Two-base hit-Schmeecr. Time of galmec-
'Iwo hours. Attendance--5uo. Umpire-
M c('arthy.
Spokane Lands on Dennis McCarthy for
Twenty-four Safe Ones.
IsrPICIAl. T'ii IN'it.R MOIi' N'A AIN.J
Spokane, August 2q.-Spokanc's Iatting
eye was on the ball yesterday and I)enhis
McCarthy fared badly, and Johnson who
relieved hini was unable to stop the ter
ritic onslaught of the home team. Starting
in the first inning Spokane scored two
rluns and after that it was a veritable IcII
Iardment of sing!es in right, left, center,
iotlh sides had an off day in the field,
live errors ieing scored against thie St.o
kane players, while but two fichld misplays
"re recorded against the visitors. Ferris
pn t up a miserable exhibition at secocd for
Spokane, three of the five misplays being
laid at his door.
D)onohuce cnadea sen sational catch of a
lice drive at thici, leaping hilgh into the
air and pulling down what lohoked il e a
sure hit. lie was given an ovation for hIis
t lver work. The score by innings:
Supokane .........2 2 o 4 I o o 5 --15
Tacoman .........3 o 0 o o r I - 5
iarned runs---Spokane, 6. Sacrifice hit i
- McKevitt, lFrary. Stolen bases--l)ona
hi e 2, Rockcnficil 2, l.etcher, Nagle, Ilow
ells, Kelly, Ferris. Two base hits --lfeis
ter 2, EIsey, Mcl.aucghlin, Kelly, Andrews,
Swindells. Bases on ba:ls -Off I'feister, a;
off Johnson, a:; off Mc(Carthy, a. l)oubla
Iplays--J. McCarthy to Ilutchnson; Ilutch
inson (unissisted). Three-base hits-Fer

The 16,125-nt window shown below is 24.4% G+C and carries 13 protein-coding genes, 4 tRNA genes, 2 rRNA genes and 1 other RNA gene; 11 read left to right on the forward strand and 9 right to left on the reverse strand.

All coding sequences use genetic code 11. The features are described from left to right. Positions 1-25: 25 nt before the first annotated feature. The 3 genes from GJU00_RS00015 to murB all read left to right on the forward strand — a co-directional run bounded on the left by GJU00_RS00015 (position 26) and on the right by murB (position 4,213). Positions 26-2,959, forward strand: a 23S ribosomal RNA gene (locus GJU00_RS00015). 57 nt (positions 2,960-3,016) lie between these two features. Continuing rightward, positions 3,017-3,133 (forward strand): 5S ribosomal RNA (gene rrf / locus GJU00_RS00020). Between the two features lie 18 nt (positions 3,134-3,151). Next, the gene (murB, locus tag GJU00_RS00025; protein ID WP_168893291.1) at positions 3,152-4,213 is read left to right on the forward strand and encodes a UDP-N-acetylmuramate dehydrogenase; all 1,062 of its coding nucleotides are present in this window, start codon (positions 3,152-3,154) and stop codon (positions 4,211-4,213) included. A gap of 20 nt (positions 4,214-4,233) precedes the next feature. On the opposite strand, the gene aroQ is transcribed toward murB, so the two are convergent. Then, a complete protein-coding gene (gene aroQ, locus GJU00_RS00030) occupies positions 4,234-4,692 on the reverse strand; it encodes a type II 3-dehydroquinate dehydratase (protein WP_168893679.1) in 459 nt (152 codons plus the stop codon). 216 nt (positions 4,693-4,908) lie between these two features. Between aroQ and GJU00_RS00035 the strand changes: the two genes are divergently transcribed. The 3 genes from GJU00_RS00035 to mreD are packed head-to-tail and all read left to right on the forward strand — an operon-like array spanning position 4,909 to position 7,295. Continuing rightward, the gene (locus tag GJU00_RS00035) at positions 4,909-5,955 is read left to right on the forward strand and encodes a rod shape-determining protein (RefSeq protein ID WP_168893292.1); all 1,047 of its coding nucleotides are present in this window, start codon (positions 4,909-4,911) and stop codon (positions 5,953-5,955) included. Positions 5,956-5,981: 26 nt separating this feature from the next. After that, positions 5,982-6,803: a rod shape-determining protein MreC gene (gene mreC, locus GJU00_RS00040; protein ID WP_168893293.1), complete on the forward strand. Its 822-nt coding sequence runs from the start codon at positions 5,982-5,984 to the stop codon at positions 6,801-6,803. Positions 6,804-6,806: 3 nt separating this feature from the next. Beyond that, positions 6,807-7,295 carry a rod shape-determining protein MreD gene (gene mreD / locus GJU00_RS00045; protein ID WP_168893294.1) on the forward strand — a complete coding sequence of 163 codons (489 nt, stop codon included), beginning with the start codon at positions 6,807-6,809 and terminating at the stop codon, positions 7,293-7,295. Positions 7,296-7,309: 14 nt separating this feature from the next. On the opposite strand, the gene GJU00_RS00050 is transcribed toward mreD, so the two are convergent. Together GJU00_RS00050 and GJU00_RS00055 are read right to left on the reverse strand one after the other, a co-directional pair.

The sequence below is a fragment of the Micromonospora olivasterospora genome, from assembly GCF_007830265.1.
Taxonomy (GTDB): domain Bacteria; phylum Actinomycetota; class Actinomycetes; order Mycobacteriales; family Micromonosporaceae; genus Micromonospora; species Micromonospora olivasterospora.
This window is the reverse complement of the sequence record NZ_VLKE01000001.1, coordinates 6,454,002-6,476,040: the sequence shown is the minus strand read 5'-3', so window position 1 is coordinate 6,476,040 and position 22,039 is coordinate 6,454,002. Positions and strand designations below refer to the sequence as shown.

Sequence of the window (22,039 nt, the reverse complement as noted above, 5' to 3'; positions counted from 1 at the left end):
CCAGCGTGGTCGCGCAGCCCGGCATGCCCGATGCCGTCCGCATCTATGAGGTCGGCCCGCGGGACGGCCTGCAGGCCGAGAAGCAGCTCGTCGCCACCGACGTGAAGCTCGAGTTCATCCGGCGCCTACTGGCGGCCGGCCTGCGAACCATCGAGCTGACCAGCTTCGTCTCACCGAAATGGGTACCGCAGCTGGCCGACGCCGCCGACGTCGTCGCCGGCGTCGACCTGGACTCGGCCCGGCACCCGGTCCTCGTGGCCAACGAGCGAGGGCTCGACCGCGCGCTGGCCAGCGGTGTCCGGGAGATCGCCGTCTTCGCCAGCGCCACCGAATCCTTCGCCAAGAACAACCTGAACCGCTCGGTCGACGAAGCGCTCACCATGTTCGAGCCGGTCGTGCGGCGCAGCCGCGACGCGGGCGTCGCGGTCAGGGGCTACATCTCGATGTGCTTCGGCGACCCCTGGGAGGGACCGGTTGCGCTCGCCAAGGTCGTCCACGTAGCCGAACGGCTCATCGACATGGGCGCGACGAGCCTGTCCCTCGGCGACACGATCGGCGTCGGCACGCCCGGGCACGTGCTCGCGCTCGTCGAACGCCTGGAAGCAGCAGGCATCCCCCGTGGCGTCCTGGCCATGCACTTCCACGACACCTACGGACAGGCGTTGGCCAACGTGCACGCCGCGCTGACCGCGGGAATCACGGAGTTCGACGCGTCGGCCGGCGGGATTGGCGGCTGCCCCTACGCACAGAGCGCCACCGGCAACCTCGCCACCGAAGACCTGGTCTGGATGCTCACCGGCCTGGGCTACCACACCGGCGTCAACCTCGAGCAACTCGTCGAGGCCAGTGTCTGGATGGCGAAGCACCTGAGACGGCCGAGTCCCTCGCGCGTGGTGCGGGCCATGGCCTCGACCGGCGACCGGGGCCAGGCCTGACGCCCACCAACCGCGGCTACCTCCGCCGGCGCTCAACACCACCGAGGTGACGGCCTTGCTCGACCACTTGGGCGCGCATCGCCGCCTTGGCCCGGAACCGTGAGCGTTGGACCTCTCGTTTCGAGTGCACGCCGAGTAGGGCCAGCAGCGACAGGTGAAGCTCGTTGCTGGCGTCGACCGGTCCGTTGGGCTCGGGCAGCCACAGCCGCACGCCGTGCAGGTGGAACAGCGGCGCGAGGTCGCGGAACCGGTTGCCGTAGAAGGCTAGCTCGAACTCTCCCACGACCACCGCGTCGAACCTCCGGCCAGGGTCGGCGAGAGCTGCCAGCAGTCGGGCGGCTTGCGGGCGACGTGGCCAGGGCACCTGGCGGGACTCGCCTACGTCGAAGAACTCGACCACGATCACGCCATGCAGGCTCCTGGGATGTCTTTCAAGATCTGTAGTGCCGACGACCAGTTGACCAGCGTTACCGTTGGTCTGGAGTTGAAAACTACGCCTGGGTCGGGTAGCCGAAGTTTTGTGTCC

ris, i)onahue, Elsey. Struck out--By
I'fesiter, 6; y Johlson, . L.eft on bases
--Spokane, c); Tacoma, 6. lits--Off Jolhn
soni, Ia; off McCarthy, 12. 'lime of game
--Two hours and five minutes. Attend
ancce-500. Umilpire--Fisher.
National League.
Pittsburg, It ; Chicago, 3.
American League.
Chicago. 4; P'hiladelphia, I. Second
game--l'hiladelphlia. 5; Chicago, 4.
St. L.ouis, I; Baltimore, o.
Detroit, 4; Boston, o.
Cleveland, 5; Washington, 3.
Western League.
Des Moines, 5; Onmaha, 3.
Milwaukee, 4; St. Joseph, 2.
Denver, 3; Colorado Springs, o.
Kansait iCty, 5; Peoria, 6.
National League.
Played, Won. Lost. P.Ct.
Pittsburg ......t07 8o a7 .748
Brooklyn ... ...o8 6o 48 .556
Boston .. 5......o 5 5J 50o
Chicago ........ot 53 54 495
Cincinnati ...,... o6 51 55 481
St. Louis ,,.... 1o6 48 58 .453
Philadeclphia .... to5 43 64 .409
New York ...... o5 , 38 67 .362
American League.
I'layed. \Von. l.ost. I'.Ct.
Philadeldphia . .. o.1 6 421 .5o
lostontt ......... to6 59 47 .557
Chicago '....... 103 55 48 .534
St. Louis .......03t 55 48 .534
Cleveland ......toy 53 56 .486
Washington .... ou8 51 57 .472
Baltimore ..... to6 46 6o .434
)etroit ........105 41 63 .400
Pacific Northwest League.
No games scheduled today.
National League.
Brnoklyn at l.nsto1.
New York at Philadelphllia.
Chicago at I'ittshurg.
St. Louis at ('lncinnati.
A-.erioan League.
\Washilngton at Cleveland.
Batllmore at St. l.ouis.
'Philadelphia at Chicago.
Boston at Detroit.
Patsy Donovan Gives His Opinion on
the Subject-Slugging Matches
Usually Are Too One-Sided.
Baseball is a peculiar game, and of all
the sports it has the strongest hold on the
public. In speaking of baseball games and
the way the fans continue to cry for more
and harder hitting, Patsy )onlovanl, the
famlous St. Louis baill player, says:
"I see there is a cry ill soime qluarters
for more batting, but if you will go blck
as far as you cain you will lil thait the
games you rememblla er are the close, small
score gamlles, the' to I, I to I nlld silmliliar
conItests the hard itagilht aidl extra in
lilng kindi, li a big scorlilng gaine tie
score is mIore likely to Ie one sidedl than
ill a imall; score gaelll , lind thli gaiie that
keys tip the player ;ld has him oin edge
and kecps i tile spltatttirs iat a high te1insiu
is the gamle whereI the score is close ;aiid
an error or a hit or the hleast break oft luck
our way or the other detcides the result.
"The player kiows this, aidl feels it as
well as the specltatuir, anld a mn his tors to
do his best if tihe cihaice to save the giame
shotuld fall lito hiIII. In the big hlitting
gaimes anollier hit is ( signal ifor the" slec